• but, set 58gjmu is assigned to node 5, not node m
                       the request set constructed from each jump-4 diagonal is
                        assigned to the last node in the request set
                          • e.g., request set 67gkos is assigned to node s
                          • but, set 6bfjnr is assigned to node 6, not node r
         Request Sets Generation Algorithm (Cont.)

 if K1 is a power of a prime number
     it is possible to generate optimal request sets


 if K1 is not a power of a prime number or N cannot be expressed as
  K(K1)+1
     find a number M where M is the smallest integer which is greater than N
      and can be expressed as K(K1), for some K, where K is the power of a
      prime number
     generate the required sets for M processors
     replace numbers N+1..M by 1..MN
     remove MN sets


 same thing can be done for site failures
           Request Set Generation Example -- N=5

 consider the closest prime number that can be divided into K(K1)+1
 N=5  M=7
 derive the sets from M=7 and remove the duplicated nodes
        123
         45
         1 2 -- replace nodes 6 and 7 by 1 and 2
            – S1 = {1, 2, 3}
            – S4 = {1, 4, 5}
            – S6 = {1, 1, 2}  remove
            – S2 = {2, 4, 1}
            – S5 = {2, 5, 2}  {2, 5}
            – S7 = {3, 4, 2}  remove
            – S3 = {3, 5, 1}
                         Token Ring Algorithm

 a unique token is associated with the CS
 Pi enters CS only if it owns the token

 Request to enter CS:
    1. if Pj owns the token and it does not need to enter the CS, then it passes the
        token to P(j+1) mod N
    2. Pi will sooner or later gets the token

 Enter the CS:
    1. when Pi owns the token, it enters CS

 Release the CS:
    1. pass the token to the next processor
               Token Ring Algorithm -- Properties

 simple and no deadlock or starvation
 number of messages and response time
      if only one node needs the token, the token will traverse N/2 nodes on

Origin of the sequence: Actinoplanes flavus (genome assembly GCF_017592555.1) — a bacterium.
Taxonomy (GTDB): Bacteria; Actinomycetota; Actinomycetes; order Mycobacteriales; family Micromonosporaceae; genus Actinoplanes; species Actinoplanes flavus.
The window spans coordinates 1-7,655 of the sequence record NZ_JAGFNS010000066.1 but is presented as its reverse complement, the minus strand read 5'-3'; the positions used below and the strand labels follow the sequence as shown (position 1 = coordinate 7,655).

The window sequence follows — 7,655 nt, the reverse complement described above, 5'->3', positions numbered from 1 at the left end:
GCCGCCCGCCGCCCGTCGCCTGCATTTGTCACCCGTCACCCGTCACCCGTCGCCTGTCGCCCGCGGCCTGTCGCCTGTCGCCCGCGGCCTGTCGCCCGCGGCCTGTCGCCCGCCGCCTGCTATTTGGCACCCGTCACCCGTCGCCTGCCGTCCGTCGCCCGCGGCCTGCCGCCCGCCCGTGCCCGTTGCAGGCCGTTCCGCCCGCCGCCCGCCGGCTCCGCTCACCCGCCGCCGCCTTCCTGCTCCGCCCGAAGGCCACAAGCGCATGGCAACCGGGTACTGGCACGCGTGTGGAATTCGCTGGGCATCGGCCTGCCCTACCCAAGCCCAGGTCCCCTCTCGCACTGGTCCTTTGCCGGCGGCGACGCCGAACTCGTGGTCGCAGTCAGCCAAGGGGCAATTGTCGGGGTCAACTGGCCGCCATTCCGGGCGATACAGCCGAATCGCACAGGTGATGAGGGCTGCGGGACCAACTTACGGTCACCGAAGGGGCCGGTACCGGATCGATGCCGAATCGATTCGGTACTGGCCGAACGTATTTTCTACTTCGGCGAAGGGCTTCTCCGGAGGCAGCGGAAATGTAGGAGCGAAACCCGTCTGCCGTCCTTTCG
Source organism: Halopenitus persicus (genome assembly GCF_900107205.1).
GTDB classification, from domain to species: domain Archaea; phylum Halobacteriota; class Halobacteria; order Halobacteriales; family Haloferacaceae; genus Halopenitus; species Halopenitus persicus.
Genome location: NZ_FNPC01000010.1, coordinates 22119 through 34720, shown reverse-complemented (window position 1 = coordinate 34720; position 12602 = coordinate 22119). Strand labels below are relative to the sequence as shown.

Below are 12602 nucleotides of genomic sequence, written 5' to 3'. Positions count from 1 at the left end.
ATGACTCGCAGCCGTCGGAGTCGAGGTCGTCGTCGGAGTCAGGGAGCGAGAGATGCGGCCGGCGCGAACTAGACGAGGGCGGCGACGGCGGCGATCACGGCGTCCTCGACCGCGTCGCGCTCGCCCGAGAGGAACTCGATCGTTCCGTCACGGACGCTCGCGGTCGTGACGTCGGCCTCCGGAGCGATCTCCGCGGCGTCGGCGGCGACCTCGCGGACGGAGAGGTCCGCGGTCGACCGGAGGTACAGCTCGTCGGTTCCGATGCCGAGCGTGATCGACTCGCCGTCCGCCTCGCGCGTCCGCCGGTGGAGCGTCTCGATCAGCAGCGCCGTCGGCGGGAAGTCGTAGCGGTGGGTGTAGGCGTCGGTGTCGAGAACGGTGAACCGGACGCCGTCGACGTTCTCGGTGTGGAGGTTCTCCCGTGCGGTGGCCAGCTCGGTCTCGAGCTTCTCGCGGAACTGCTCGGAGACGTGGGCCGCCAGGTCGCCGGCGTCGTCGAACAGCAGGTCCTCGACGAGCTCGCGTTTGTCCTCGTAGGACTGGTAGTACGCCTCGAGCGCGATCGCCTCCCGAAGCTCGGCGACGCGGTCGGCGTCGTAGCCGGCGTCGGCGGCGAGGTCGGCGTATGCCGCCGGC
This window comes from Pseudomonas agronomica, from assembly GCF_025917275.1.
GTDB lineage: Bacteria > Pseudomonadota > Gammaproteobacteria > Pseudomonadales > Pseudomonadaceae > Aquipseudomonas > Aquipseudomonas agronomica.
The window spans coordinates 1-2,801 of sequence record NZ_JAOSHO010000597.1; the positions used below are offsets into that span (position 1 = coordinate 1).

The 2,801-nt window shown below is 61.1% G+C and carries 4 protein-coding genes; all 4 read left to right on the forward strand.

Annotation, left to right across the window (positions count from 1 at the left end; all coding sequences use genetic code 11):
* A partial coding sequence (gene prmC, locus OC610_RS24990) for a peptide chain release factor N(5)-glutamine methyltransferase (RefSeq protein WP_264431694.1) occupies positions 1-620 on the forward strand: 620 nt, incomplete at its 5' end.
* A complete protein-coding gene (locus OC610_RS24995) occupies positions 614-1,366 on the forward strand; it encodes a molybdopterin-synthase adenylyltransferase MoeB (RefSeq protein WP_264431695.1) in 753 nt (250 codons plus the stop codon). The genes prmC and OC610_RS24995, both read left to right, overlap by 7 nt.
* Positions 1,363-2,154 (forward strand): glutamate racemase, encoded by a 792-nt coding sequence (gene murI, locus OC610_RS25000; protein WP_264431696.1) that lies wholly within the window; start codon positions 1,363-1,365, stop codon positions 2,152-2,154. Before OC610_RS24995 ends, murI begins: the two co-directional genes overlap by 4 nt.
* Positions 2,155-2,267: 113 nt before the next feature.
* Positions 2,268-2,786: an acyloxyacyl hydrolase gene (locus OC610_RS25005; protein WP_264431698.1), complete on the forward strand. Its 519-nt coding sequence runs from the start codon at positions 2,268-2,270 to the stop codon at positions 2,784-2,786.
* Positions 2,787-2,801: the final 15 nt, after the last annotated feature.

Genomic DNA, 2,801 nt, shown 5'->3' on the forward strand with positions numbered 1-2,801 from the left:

average
      best case: 0 message (the node has the token)  0 delay
      worst case: N1 messages (sequentially)  (N1)T delay
   tolerable overhead with small N
   cannot scale up for large N
   it is difficult to design a fault tolerant algorithm for this scheme
   The concept of token is similar to centralized control, however, the
    central site is moving
            Suzuki-Kasami's Broadcast Algorithm

 data structures:
     vector X: associated with the token
        • X[i]: the timestamp of the last request from Pi that has been served
     vector RTj: associated with node Pj
        • RTj[i]: the timestamp of the most current request from Pi known by Pj
     node j determines whether a node k has an outstanding request by checking
      whether RTj[k] > X[k]
            Suzuki-Kasami's Broadcast Algorithm

 Request the CS:
    Pi increase RTi[i] by 1 and broadcasts request (RTi[i], i) to all processors
    Pj upon receiving the request request (T,i)
       a) update RTj[i] to max (RTj[i], T)
       b) if it has the token then execute (A)
       c) otherwise, do nothing
 A:
    Go through RT and X
       • The algorithm did not specify a specific starting point
       • Can starting from (j+1) % N, to avoid starvation
            – (Pj holds the token, is where the last check stopped at)
    If RTj[k] > X[k], for some k then
       • Pk has an outstanding request, send the token to Pk
             Suzuki-Kasami's Broadcast Algorithm

 Enter the CS:
     if Pi has received the token then it enters the CS


 Release the CS:
     Pi upon exiting CS, sets X[i]= RTi[i]
     execute (A)
    Suzuki-Kasami's Broadcast Algorithm -- Properties

 this algorithm gives better fault tolerance in the sense of handling
  requests
     as long as the request is received by some processors that will possess the
      token, the request will be processed